Great Historical Accounts Highlight the ABC’s – Ambiguity, Bafflement and Contradictions!

IMG_1858

10,000 years of ambiguous history at the Honanki Heritage Site, Sedona Arizona

While Post-modern novelist William H. Gass is best known as a novelist and fiction writer, he offers sage, incisive advice to historians and readers of history.

“Historians tend to want to create a narrative, to make the world along the lines of the 19th century that pretended the world has meaning, that there are heroes and heroines and climaxes and real denouements and turning points.  I happen to believe in none of that, so I feel my book is real realism:  there’s contradictions and confusion and deliberate darkness.”

Often, historians have the urge to write history as a simple, neat story with unambiguous events, uni-dimension characters and clear turning points.  Gass reminds us that life is more complex and historians should avoid embellishing events or describing historical figures as clearly good or bad.  Further, historians must be comfortable with ambiguity and leave gaps in the historical record where they naturally occur and simply point out contradictions.  Too many or overly broad inferences alter rather than interpret history.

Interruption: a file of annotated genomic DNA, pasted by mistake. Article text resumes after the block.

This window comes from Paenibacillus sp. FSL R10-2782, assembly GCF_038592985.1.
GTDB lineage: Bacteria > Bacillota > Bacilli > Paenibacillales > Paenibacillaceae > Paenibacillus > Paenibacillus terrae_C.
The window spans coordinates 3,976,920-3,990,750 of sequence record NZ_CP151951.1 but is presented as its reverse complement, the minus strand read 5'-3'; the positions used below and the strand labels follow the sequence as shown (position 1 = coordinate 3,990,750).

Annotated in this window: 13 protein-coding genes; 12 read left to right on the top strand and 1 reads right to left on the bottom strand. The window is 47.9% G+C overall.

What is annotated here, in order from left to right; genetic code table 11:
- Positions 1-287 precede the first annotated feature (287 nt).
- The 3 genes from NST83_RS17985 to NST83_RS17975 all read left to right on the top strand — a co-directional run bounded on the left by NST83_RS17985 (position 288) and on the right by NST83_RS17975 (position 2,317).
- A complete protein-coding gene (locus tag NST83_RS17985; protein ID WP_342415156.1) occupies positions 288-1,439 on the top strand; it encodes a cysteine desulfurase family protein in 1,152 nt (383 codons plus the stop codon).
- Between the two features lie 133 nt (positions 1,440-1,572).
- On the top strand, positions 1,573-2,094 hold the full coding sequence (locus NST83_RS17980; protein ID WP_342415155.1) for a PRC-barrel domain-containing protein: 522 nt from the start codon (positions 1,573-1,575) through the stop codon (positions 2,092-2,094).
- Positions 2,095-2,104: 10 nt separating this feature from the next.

Also, Gass’s personal journey and observations point out that many insightful learnings are the result the intersection of multiple areas of study and research disciplines.  Getting out of one’s comfort zone to look at things differently is vitally important to generating ground-breaking new ideas. For historians, concepts, research and techniques from disciplines outside of history can lead to new historical interpretations.

As we read and write history, Gass’s admonishments are well worth remembering!  The best practice for historians is to embrace the ABC’s:  ambiguity, bafflement and contradictions And also to follow Gass’s lead and integrate other disciplines into our historical research.

_________________________________________

Note:  William Gass passed away December 6, 2017.  His obituary in the Washington Post.

Leave a Reply

Fill in your details below or click an icon to log in:

WordPress.com Logo

You are commenting using your WordPress.com account. Log Out / Change )

Twitter picture

You are commenting using your Twitter account. Log Out / Change )

Facebook photo

You are commenting using your Facebook account. Log Out / Change )

Google+ photo

You are commenting using your Google+ account. Log Out / Change )

Connecting to %s